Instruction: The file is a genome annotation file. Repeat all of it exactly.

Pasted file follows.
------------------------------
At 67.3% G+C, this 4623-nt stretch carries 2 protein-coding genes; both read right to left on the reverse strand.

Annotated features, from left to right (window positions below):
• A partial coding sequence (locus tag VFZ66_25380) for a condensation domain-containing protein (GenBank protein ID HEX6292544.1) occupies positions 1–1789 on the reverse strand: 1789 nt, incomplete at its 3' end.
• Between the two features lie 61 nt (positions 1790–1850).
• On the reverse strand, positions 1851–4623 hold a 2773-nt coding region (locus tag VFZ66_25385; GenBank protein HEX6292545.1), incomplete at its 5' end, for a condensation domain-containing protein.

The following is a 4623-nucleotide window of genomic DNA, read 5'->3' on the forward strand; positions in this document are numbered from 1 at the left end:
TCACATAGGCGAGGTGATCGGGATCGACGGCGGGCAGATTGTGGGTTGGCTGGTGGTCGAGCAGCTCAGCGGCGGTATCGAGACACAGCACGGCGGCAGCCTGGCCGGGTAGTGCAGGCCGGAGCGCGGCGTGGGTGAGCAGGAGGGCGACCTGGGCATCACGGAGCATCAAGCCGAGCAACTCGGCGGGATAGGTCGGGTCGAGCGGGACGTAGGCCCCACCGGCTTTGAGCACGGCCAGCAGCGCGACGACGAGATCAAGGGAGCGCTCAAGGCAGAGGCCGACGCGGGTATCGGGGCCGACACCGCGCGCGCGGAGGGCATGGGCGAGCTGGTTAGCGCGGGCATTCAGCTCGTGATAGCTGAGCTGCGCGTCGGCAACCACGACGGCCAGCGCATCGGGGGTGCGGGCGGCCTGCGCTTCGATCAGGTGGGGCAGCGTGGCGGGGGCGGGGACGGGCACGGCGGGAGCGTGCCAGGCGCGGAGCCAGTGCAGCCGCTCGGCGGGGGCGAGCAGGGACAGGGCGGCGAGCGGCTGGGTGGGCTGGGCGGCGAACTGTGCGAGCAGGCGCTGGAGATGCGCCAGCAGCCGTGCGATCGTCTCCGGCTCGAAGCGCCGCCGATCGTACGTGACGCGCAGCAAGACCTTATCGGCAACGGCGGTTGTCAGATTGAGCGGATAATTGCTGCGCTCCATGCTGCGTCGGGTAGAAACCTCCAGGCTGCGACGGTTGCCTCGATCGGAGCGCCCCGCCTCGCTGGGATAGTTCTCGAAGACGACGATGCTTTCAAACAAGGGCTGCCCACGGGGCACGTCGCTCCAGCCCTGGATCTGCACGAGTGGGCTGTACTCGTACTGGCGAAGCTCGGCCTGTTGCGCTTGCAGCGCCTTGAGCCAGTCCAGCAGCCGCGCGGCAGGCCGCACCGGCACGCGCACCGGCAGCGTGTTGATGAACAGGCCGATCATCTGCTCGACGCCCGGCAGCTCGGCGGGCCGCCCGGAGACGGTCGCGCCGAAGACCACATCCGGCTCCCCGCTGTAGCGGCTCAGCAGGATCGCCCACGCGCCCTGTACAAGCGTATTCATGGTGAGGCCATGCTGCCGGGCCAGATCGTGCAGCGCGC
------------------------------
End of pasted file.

At 67.3% G+C, this 4623-nt stretch carries 2 protein-coding genes; both read right to left on the reverse strand.

Annotated features, from left to right (window positions below):
• A partial coding sequence (locus tag VFZ66_25380) for a condensation domain-containing protein (GenBank protein ID HEX6292544.1) occupies positions 1–1789 on the reverse strand: 1789 nt, incomplete at its 3' end.
• Between the two features lie 61 nt (positions 1790–1850).
• On the reverse strand, positions 1851–4623 hold a 2773-nt coding region (locus tag VFZ66_25385; GenBank protein HEX6292545.1), incomplete at its 5' end, for a condensation domain-containing protein.

The following is a 4623-nucleotide window of genomic DNA, read 5'->3' on the forward strand; positions in this document are numbered from 1 at the left end:
TCACATAGGCGAGGTGATCGGGATCGACGGCGGGCAGATTGTGGGTTGGCTGGTGGTCGAGCAGCTCAGCGGCGGTATCGAGACACAGCACGGCGGCAGCCTGGCCGGGTAGTGCAGGCCGGAGCGCGGCGTGGGTGAGCAGGAGGGCGACCTGGGCATCACGGAGCATCAAGCCGAGCAACTCGGCGGGATAGGTCGGGTCGAGCGGGACGTAGGCCCCACCGGCTTTGAGCACGGCCAGCAGCGCGACGACGAGATCAAGGGAGCGCTCAAGGCAGAGGCCGACGCGGGTATCGGGGCCGACACCGCGCGCGCGGAGGGCATGGGCGAGCTGGTTAGCGCGGGCATTCAGCTCGTGATAGCTGAGCTGCGCGTCGGCAACCACGACGGCCAGCGCATCGGGGGTGCGGGCGGCCTGCGCTTCGATCAGGTGGGGCAGCGTGGCGGGGGCGGGGACGGGCACGGCGGGAGCGTGCCAGGCGCGGAGCCAGTGCAGCCGCTCGGCGGGGGCGAGCAGGGACAGGGCGGCGAGCGGCTGGGTGGGCTGGGCGGCGAACTGTGCGAGCAGGCGCTGGAGATGCGCCAGCAGCCGTGCGATCGTCTCCGGCTCGAAGCGCCGCCGATCGTACGTGACGCGCAGCAAGACCTTATCGGCAACGGCGGTTGTCAGATTGAGCGGATAATTGCTGCGCTCCATGCTGCGTCGGGTAGAAACCTCCAGGCTGCGACGGTTGCCTCGATCGGAGCGCCCCGCCTCGCTGGGATAGTTCTCGAAGACGACGATGCTTTCAAACAAGGGCTGCCCACGGGGCACGTCGCTCCAGCCCTGGATCTGCACGAGTGGGCTGTACTCGTACTGGCGAAGCTCGGCCTGTTGCGCTTGCAGCGCCTTGAGCCAGTCCAGCAGCCGCGCGGCAGGCCGCACCGGCACGCGCACCGGCAGCGTGTTGATGAACAGGCCGATCATCTGCTCGACGCCCGGCAGCTCGGCGGGCCGCCCGGAGACGGTCGCGCCGAAGACCACATCCGGCTCCCCGCTGTAGCGGCTCAGCAGGATCGCCCACGCGCCCTGTACAAGCGTATTCATGGTGAGGCCATGCTGCCGGGCCAGATCGTGCAGCGCGC